The complex also features the only computer graphics facility in Europe that's on a par with Hollywood houses such as Pixar and Disney - the latter of which is a partner on Ealing's debut animated feature. Currently in production, "Valiant" is a $40 million tale about a carrier pigeon during World War II.
With a facility of this magnitude, says Thompson, European filmmakers will be able to finish everything from an animated film to a high-tech thriller without leaving the hemisphere. In fact, he points out, "Star Wars: Episode 1" was filmed at the new Ealing Studios in 2001.
At the same time that he hopes to attract talent, Thompson says he also feels the responsibility of respecting the Ealing legacy. "I'm a happy endings kind of guy," he says. "I'm against violence and bad language. 'Kill Bill' would not be made at Ealing Studios."
That said, attracting US production has been important. "Upside" producers say that while the Ealing legacy was a bonus, practical considerations brought them to the modest set of studios nestled off the main drag of this leafy English town. "We get at least a 10 percent [overall cost] benefit in the cost of everything for being here," says Alex Gartner, an "Upside" producer from Los Angeles. That said, it's hard not to be inspired by the work that has gone before. "It's fun to be onstage where they filmed Alec Guinness," he says. "It's nice to be somewhere where there's real comedy history."
Everyone benefits from strong indigenous filmmaking. "It's encouraging to know that there are some people who have a sense of appreciation for history," says film historian Ed Robertson of Media Life magazine. "It sets a standard that raises the bar for everyone."
Ultimately, "the aim is to make as many of our own films as possible," says Mr. Thompson. "The dream is to [be] shooting all our own films on our stages." For now, the goal is three to four Ealing Studios films a year. The studio's first official comedy under new management, Oscar Wilde's "The Importance of Being Earnest," starring Colin Firth, Rupert Everett, and Reese Witherspoon, was released in 2002 to lukewarm reviews and modest success.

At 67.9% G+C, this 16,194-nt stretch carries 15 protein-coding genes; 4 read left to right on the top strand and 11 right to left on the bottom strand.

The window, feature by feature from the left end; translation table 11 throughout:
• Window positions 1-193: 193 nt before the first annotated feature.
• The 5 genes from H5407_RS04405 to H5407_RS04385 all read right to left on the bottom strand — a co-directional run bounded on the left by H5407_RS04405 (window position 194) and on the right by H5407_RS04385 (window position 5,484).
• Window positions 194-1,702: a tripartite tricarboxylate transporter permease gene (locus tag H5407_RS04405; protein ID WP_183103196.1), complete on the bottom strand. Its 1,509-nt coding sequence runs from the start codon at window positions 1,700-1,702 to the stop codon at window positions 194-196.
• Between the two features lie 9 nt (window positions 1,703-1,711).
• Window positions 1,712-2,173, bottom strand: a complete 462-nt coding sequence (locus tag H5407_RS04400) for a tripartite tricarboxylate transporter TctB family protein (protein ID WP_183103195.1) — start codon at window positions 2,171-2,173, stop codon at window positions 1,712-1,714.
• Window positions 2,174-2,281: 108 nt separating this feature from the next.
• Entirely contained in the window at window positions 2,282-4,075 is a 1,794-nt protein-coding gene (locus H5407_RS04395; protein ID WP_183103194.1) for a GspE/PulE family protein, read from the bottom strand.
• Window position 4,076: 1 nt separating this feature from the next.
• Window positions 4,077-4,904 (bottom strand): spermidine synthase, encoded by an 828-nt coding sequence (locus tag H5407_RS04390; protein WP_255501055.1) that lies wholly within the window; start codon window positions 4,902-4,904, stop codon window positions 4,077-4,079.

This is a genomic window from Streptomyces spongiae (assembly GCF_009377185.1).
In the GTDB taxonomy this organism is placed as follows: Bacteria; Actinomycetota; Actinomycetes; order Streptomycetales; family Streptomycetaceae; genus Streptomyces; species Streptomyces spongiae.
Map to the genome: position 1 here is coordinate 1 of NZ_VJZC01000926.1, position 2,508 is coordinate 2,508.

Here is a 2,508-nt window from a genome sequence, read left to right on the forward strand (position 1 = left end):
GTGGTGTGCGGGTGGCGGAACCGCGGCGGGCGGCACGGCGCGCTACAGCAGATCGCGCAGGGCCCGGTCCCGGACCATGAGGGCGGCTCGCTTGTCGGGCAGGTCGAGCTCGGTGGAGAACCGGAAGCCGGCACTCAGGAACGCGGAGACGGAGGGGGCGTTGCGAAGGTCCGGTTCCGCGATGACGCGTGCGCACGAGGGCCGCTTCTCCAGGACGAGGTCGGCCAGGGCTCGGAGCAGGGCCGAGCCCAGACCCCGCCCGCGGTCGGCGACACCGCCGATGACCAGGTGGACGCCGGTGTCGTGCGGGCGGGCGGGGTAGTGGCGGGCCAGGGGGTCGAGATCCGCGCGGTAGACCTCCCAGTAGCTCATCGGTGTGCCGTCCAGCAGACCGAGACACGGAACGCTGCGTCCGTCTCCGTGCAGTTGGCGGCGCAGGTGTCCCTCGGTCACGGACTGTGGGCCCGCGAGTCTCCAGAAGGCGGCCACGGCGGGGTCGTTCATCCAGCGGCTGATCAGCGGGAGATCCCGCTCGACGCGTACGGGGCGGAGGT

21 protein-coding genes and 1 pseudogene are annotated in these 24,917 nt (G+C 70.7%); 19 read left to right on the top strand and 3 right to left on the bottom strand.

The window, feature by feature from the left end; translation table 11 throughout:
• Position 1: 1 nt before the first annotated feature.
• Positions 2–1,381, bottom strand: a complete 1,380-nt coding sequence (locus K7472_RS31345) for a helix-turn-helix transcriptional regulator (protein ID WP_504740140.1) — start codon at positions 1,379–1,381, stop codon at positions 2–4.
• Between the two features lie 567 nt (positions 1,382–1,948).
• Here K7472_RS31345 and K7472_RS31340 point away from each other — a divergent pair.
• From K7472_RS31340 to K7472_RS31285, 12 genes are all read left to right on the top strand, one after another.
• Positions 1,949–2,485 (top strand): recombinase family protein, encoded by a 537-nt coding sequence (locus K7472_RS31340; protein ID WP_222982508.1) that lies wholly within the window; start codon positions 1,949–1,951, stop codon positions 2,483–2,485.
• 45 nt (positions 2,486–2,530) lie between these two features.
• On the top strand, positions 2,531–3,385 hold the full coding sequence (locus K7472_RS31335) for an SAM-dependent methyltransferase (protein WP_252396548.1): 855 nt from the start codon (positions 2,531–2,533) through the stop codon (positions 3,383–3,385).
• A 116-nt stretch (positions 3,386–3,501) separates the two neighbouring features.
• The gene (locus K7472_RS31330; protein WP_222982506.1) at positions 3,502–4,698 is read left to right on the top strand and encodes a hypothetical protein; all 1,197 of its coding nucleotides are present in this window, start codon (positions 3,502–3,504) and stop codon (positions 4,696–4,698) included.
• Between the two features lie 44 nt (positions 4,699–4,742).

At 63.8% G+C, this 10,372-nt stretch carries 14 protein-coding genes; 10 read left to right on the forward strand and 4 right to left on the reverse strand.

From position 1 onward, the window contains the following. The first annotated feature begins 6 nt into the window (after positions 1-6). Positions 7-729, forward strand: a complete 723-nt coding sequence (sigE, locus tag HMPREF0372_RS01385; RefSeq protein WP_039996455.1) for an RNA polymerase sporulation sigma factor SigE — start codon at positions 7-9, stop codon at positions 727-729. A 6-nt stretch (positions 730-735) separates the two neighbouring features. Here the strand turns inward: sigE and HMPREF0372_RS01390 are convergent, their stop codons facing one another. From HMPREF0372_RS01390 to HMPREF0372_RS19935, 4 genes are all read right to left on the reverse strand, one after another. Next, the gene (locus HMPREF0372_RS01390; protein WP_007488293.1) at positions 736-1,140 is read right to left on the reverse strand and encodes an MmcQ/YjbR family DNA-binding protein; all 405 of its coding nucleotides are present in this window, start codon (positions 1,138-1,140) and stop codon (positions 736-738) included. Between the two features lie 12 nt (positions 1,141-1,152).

Photographer Paul Chedlow, who shoots the publicity stills for films such as "Upside," says the studios will be a welcome home for British talent. "We're nomads," he says, as he strolls the soundstage behind Allen and Costner. "The industry here can't support its own talent. It would be absolutely great for the British film industry to have fully renovated studios in central London."
The hundreds of jobs created by the studios ("Valiant" employs nearly 100 animators) also give the local economy a boost. Ealing Studios joins West London's growing "creative corridor," an area that has grown nearly 200 percent over the past five years. "It's a great thing to see the studios come back to life," says Del Carlyle, technical manager for The Drama Studio, a graduate theater school located across a grassy commons from the studios.
Not everyone in Ealing is a cheerleader. At the bus stop in front of the studios, two lavender-haired ladies who could easily have walked off an Ealing comedy soundstage 50 years ago dismiss the hoopla. "Don't know, don't care," says one. "Don't go to the cinema, don't watch the telly," adds her friend.
Back on Sound Stage 3, feelings run high. It's hard not to feel the presence of the greats, says a stagehand huddled just behind Allen. A few crew members swear they can feel Sir Alec keeping watch. Allen says she's not superstitious, or even particularly conscious of history. But she says director Binder, an American with roots in standup comedy, feels the history all around him. "His enthusiasm about the studios is infectious," she says, adding that, exploded head notwithstanding, "he really is very excited about being here."